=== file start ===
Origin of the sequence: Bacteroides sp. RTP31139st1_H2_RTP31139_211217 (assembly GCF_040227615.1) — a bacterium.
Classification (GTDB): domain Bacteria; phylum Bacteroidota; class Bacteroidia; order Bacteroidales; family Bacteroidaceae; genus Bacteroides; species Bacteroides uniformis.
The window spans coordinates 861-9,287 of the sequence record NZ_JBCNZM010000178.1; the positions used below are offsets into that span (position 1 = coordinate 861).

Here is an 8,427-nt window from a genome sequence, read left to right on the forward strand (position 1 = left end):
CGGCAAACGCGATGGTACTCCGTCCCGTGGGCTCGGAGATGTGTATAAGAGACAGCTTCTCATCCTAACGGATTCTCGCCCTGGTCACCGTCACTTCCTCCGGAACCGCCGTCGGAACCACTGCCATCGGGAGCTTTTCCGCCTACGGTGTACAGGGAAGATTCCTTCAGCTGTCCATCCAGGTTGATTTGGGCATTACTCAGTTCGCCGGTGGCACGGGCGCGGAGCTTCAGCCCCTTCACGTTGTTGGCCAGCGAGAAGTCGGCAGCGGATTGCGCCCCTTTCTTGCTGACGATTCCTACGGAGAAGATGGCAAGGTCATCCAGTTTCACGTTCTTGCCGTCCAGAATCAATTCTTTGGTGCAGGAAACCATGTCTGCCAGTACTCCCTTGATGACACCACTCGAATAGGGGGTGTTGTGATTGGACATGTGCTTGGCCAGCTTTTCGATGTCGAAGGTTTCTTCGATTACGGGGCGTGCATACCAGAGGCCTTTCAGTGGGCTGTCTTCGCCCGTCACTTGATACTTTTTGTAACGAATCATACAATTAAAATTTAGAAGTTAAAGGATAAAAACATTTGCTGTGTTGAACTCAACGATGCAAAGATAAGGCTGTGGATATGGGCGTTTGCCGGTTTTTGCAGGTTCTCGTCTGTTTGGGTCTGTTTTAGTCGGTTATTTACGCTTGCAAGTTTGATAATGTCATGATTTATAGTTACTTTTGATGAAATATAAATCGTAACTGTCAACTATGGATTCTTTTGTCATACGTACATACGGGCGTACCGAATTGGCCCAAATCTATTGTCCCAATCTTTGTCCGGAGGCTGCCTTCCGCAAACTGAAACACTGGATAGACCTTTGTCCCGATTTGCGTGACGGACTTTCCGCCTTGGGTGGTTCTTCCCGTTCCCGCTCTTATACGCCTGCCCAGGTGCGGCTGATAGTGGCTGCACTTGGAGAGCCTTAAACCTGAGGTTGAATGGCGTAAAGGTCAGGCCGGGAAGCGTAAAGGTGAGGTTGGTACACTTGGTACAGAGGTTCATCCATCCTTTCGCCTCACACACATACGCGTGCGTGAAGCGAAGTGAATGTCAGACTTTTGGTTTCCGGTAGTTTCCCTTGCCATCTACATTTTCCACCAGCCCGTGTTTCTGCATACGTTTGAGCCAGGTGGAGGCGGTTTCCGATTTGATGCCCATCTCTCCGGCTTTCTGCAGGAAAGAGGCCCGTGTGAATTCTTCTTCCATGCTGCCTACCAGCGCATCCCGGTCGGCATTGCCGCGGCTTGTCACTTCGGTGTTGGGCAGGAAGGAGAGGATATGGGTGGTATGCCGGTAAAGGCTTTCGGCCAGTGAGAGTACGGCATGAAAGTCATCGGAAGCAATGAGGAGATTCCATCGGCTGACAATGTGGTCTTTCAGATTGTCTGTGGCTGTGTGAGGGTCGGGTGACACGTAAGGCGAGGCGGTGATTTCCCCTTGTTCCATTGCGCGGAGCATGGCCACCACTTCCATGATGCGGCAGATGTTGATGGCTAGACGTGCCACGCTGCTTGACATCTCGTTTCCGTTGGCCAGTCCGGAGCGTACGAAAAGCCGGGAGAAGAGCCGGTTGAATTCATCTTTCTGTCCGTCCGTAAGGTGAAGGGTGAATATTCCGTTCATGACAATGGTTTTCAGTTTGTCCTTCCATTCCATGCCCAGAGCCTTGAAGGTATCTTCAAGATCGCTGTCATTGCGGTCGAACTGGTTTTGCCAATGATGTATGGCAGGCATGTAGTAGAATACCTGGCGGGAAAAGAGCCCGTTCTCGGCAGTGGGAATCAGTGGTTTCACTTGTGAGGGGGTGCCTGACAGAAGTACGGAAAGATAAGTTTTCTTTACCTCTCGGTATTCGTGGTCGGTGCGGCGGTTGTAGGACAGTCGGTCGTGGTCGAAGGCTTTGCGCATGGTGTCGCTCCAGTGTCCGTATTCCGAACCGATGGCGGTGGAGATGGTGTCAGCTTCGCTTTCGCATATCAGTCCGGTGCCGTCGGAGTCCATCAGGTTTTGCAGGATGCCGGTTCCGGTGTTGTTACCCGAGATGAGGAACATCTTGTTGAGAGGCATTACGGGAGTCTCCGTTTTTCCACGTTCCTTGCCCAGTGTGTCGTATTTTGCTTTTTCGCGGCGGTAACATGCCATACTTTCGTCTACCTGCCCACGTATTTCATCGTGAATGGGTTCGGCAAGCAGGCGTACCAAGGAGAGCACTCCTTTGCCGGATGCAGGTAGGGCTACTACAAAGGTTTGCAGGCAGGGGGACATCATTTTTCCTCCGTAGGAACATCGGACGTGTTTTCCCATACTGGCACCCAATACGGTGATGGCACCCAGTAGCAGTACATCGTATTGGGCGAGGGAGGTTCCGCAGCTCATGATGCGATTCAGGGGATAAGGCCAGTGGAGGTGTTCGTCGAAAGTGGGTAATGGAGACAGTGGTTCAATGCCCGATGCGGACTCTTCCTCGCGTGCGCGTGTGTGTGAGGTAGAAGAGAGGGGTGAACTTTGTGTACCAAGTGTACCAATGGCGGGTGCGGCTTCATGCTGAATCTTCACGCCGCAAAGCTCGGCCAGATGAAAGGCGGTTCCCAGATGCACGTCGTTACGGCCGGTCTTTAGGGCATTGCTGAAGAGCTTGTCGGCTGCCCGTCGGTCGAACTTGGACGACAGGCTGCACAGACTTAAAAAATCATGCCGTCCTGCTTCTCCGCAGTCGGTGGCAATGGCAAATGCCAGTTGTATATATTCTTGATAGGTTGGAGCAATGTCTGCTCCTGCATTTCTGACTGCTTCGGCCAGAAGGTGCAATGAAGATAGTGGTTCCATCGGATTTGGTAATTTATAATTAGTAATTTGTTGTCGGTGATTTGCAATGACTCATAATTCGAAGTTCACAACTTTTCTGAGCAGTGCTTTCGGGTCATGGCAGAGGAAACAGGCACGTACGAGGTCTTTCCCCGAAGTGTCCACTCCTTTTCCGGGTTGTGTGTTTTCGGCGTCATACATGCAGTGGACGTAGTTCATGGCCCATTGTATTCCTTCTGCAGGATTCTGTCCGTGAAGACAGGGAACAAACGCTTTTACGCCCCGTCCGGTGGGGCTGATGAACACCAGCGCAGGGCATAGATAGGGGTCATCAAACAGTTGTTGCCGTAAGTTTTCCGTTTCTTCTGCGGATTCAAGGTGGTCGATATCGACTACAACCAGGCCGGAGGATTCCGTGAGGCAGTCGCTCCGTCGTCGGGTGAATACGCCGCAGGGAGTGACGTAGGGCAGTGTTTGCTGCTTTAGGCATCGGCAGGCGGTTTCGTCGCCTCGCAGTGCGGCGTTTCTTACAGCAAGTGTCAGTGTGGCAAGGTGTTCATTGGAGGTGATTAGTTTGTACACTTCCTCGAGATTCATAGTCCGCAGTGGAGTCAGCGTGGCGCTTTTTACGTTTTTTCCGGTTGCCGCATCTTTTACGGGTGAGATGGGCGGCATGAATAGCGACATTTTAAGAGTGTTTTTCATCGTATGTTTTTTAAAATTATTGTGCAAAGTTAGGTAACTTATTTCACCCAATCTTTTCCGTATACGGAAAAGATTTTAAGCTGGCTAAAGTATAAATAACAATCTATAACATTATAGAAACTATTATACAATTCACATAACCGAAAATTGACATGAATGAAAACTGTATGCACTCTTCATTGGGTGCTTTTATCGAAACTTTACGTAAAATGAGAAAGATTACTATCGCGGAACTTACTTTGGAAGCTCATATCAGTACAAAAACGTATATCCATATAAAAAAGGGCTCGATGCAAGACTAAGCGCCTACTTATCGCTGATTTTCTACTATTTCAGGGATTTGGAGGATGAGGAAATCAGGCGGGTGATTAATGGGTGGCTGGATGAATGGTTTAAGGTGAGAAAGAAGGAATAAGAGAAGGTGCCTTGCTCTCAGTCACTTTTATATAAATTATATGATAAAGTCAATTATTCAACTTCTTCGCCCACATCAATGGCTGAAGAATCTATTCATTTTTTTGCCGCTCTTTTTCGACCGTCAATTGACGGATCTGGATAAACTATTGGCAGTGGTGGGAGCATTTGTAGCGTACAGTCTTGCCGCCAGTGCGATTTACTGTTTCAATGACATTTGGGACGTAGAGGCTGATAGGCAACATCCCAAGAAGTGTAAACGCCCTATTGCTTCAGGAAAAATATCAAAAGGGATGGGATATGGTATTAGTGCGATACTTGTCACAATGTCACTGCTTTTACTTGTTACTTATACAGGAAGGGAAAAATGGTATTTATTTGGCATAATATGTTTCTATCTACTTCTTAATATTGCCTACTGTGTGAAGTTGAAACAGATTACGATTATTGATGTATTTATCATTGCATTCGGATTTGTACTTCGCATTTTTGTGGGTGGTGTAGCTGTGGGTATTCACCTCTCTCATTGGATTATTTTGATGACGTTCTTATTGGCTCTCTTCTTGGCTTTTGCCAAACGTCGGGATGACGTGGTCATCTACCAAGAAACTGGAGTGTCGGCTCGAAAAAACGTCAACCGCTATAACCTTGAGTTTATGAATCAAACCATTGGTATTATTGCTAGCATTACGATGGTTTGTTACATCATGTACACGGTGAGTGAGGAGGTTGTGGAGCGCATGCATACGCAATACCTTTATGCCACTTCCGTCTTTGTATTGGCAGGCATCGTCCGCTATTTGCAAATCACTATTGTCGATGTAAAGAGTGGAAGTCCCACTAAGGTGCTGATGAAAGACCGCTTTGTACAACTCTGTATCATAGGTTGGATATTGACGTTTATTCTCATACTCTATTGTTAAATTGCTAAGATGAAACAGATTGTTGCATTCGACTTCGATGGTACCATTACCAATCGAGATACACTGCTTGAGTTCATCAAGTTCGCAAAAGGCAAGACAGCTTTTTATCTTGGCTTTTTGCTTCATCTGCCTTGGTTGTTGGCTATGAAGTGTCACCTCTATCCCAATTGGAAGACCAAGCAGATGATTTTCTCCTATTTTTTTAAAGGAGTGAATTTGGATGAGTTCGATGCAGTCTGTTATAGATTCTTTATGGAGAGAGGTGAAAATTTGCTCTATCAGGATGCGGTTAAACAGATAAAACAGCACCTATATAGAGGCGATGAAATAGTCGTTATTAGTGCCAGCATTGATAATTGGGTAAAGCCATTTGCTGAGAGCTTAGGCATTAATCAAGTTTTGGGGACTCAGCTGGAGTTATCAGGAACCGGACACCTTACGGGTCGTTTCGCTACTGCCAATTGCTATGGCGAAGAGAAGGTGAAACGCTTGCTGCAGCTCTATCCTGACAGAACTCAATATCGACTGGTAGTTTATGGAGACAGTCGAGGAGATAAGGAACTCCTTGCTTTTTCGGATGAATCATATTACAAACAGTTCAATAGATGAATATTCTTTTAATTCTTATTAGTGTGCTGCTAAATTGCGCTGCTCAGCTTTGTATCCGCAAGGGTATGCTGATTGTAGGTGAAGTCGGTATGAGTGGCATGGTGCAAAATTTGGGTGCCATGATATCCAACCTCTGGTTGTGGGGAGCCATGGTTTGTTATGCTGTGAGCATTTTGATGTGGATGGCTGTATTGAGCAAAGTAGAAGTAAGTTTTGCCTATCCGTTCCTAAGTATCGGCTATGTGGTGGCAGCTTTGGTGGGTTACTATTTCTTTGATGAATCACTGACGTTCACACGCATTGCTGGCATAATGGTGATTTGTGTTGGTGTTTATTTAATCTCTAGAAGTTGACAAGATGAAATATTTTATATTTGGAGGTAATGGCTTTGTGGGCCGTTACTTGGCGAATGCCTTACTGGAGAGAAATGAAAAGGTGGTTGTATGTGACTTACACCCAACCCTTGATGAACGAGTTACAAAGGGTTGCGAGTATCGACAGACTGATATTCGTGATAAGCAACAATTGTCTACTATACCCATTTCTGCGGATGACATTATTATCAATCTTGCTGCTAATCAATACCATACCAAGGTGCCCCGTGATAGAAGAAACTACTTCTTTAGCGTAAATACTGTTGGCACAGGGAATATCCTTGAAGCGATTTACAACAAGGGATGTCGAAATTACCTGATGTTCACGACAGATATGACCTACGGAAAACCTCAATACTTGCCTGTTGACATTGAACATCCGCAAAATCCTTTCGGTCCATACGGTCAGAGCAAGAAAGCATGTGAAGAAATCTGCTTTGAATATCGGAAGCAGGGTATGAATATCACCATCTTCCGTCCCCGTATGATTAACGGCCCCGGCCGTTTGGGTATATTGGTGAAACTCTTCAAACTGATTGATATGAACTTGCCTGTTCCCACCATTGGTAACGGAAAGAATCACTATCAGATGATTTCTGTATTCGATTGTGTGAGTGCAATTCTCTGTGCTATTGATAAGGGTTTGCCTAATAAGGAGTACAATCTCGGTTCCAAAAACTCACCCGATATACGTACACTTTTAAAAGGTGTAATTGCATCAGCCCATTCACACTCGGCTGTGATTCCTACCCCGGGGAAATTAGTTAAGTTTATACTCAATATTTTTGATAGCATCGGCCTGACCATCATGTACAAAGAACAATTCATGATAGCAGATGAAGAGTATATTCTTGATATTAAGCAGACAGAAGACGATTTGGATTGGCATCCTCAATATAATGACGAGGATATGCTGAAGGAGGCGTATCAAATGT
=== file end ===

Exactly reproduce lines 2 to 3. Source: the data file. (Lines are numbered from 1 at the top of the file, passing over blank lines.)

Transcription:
Classification (GTDB): domain Bacteria; phylum Bacteroidota; class Bacteroidia; order Bacteroidales; family Bacteroidaceae; genus Bacteroides; species Bacteroides uniformis.
The window spans coordinates 861-9,287 of the sequence record NZ_JBCNZM010000178.1; the positions used below are offsets into that span (position 1 = coordinate 861).